find the net annual cost reduction. Based on the ranges of potential Earth Tub price (based on variation in
pulper prices) and net annual cost reduction, the expected ROI is 16.0 to 20.8 years as seen in Table 5.
Table 5. Return on Investment (ROI)
This table lists the costs used to calculate the final ROI. The ROI was found by dividing the Earth Tub
Start-up price by the Net Annual Cost Reduction.
Earth Tub Start-up Price:
$33,191 - $38,191
Annual Cost Reduction:
$2,837
Annual Costs:
Annual Labor:
Total:
$163 - $398
$600 (Model 1)
= $763 - $998/yr
Net Annual Cost Reduction:
$1,839 - $2,074
ROI:
16.0 - 20.8 years
11
This information was provieded by Victor Garcia, Grounds Manager
17
Section 5: Conclusion
Based on these considerations, our recommendation is that the College purchase two Earth Tub invessel composting systems and a pulper to reduce food waste volume. The total sticker price for this
system is $38,191, with additional annual operational costs of $162 - $398 plus $600 - $5,000 depending
on labor model. Using the Earth Tubs also has the potential to reduce current annual costs by $2,837.
Thus the expected Return on Investment (ROI) of the Earth Tubs and pulper is 16.0 - 20.8 years.
While this ROI is barely within the life of the system, pursuing the Earth Tub composting method is still the
right decision for the College. Earth Tubs are the most feasible solution to the College’s food and yard
waste issues because they require minimal space, labor, and maintenance. The reasons for the poor ROI
are largely due to the low cost of tipping fees in Michigan, which are considerably higher nationwide.
The tipping fee charged by the state of Michigan in 2011 was $0.21 cents for a ton of trash-- one of the
lowest in the country. The surrounding Great Lakes states all charge more expensive tipping fees than
Michigan: $0.50 in Indiana, $2.22 in Illinois, $4.75 in Ohio, $7.25 in Pennsylvania and $13 in Wisconsin.
These tipping fees are set by state governments and then factored into the tipping fee charged by private
waste management companies and landfills. Thus states with low state-set tipping fees generally pay less
in tipping fees and have less of an incentive to divert waste from the landfill.
This low rate has created issues for Michigan in the past; in 2008, more than 30% of the solid waste
dumped in Michigan landfills was from out of state. The largest source of imported waste was from
Canada with 62 percent of the total imported waste (Shin 2009). As a result, the state of Michigan has
already increased their tipping fees; Governor Snyder’s 2012 budget increased the state’s tipping fees to
$0.36 (WMEAC; Kurlyandchik 2013). Wisconsin made a similar move in 2006, increasing its tipping fees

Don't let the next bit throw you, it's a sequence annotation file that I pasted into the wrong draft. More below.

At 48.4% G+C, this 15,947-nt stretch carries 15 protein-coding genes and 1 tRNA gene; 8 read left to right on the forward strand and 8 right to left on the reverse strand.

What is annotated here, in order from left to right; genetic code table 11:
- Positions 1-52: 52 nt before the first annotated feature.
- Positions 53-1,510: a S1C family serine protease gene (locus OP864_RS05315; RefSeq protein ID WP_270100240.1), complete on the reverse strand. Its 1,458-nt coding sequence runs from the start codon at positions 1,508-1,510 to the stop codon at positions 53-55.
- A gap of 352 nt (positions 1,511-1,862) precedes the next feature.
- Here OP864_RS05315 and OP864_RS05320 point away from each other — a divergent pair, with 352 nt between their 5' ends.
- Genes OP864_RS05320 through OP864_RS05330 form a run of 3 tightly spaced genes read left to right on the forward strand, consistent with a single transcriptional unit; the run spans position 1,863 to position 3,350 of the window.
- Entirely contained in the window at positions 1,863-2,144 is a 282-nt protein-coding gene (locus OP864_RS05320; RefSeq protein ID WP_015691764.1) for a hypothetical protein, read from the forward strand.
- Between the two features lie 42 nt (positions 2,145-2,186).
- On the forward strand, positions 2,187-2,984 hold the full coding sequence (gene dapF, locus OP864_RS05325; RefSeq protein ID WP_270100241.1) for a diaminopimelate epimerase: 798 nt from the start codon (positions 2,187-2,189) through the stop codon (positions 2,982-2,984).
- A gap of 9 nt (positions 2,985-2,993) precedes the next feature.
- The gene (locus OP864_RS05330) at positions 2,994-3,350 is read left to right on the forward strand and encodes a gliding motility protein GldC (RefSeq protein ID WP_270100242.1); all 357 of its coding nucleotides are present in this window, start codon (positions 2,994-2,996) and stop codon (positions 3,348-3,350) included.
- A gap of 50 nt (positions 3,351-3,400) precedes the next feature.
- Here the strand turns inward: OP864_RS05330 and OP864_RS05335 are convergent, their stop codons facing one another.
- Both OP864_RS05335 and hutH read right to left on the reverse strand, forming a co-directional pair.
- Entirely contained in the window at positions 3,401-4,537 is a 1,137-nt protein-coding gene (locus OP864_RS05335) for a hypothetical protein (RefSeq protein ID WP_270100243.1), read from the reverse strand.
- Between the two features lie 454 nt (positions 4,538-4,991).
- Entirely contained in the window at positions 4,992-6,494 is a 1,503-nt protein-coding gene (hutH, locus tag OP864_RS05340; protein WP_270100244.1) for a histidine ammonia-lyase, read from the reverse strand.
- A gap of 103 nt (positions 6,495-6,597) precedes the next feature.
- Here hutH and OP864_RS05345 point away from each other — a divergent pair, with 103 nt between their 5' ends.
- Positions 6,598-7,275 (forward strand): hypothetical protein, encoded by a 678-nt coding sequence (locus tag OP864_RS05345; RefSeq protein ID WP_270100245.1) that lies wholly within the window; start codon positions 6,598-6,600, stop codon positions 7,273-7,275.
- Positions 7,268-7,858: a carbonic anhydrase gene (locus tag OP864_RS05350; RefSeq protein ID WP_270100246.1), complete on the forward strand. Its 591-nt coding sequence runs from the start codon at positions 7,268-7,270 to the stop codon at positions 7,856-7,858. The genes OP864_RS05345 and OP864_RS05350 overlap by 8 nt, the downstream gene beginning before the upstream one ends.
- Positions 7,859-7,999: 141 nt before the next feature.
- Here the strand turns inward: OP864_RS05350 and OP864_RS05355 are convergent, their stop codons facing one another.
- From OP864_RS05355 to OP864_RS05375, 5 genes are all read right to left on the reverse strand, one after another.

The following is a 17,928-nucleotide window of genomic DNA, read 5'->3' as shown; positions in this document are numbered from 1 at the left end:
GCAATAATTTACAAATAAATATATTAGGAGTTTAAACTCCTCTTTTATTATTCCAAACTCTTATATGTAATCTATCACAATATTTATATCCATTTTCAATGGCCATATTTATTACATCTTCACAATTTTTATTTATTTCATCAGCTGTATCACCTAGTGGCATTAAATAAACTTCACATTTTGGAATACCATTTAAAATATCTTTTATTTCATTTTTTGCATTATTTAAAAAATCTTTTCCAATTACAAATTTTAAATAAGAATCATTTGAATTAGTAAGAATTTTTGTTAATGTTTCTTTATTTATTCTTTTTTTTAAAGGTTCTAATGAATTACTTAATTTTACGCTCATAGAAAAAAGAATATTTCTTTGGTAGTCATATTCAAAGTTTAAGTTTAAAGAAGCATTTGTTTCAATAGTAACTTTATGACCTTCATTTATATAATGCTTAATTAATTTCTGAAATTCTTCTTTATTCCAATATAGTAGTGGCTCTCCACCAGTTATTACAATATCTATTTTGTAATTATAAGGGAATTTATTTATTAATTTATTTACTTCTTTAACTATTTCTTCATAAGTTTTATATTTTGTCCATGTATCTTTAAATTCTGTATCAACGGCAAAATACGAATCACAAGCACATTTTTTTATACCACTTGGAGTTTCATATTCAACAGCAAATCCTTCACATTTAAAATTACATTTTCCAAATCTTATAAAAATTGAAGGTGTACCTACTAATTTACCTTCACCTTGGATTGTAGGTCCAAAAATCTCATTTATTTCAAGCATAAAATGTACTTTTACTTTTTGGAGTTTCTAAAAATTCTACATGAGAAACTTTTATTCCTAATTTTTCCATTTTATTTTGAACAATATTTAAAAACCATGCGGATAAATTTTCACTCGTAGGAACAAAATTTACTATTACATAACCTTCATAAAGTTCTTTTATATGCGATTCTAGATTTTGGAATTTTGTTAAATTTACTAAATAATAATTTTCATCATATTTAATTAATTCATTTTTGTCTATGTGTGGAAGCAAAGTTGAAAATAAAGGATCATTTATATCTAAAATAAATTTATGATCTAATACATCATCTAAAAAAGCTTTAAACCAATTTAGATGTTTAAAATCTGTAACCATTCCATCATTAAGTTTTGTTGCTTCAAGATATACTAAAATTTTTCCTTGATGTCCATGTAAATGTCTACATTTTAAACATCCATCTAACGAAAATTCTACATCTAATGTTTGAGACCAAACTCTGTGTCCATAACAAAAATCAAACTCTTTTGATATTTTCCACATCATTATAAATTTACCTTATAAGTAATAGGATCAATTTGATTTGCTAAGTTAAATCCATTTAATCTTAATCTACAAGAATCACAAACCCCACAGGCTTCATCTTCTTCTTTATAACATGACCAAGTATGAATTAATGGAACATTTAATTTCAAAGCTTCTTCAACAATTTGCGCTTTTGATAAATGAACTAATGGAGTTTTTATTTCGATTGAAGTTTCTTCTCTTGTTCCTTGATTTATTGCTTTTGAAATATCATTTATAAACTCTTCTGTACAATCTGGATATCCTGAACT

from $3 per ton to the current $13 to address the same “flood” of imported waste and increase funding for
recycling programs (Lemoine and Lugas, 2006). If Michigan’s tipping fees were to be increased so that
they are more expensive and appropriately priced, this would completely change the Return on
Investment calculations for any composting system at Kalamazoo College, significantly reducing the
number of years in which the project would pay for itself. Thus we maintain that Earth Tubs are still a
prudent investment for the school and one that should be made.
One example of recent legislation that attempts to address tipping fees in a more proactive way was
recently passed in Massachusetts. The state of Massachusetts’ Department of Environmental Protection
(DEP) recently decided to ban commercial businesses from discarding food waste beginning in 2014
(Willard, 2013). Cities like Austin, Texas, are also beginning to organize compost pilot programs with
restaurants in order to achieve the same goal of diverting food waste from rapidly filling landfills (Price,
2013). While no legislation of this sort is yet on the horizon in Michigan, the trend could continue to grow
and make composting a necessity. Starting composting in the near future would allow Kalamazoo College
to continue becoming a leader in sustainability— developing an innovative, student staffed compost
program that can be both the result of and fuel for student experiential learning.
18
Acknowledgements
The research presented in this proposal would not have been possible without the consultation and
support of the following staff and faculty: Victor Garcia-Grounds Manager, Dr. Binney Girdler-Associate
Professor of Biology, Ross Greedy-Assistant Director of the Lillian Anderson Arboretum, Paul ManstromDirector of Facilities Management, Susan Matheson-General Manager for Sodexo, Jim Prince-Vice
President of Finance, Rob Townsend-Director of Recycling, and Paul Sotherland- Associate Provost for
Teaching, Learning and Assessment,
19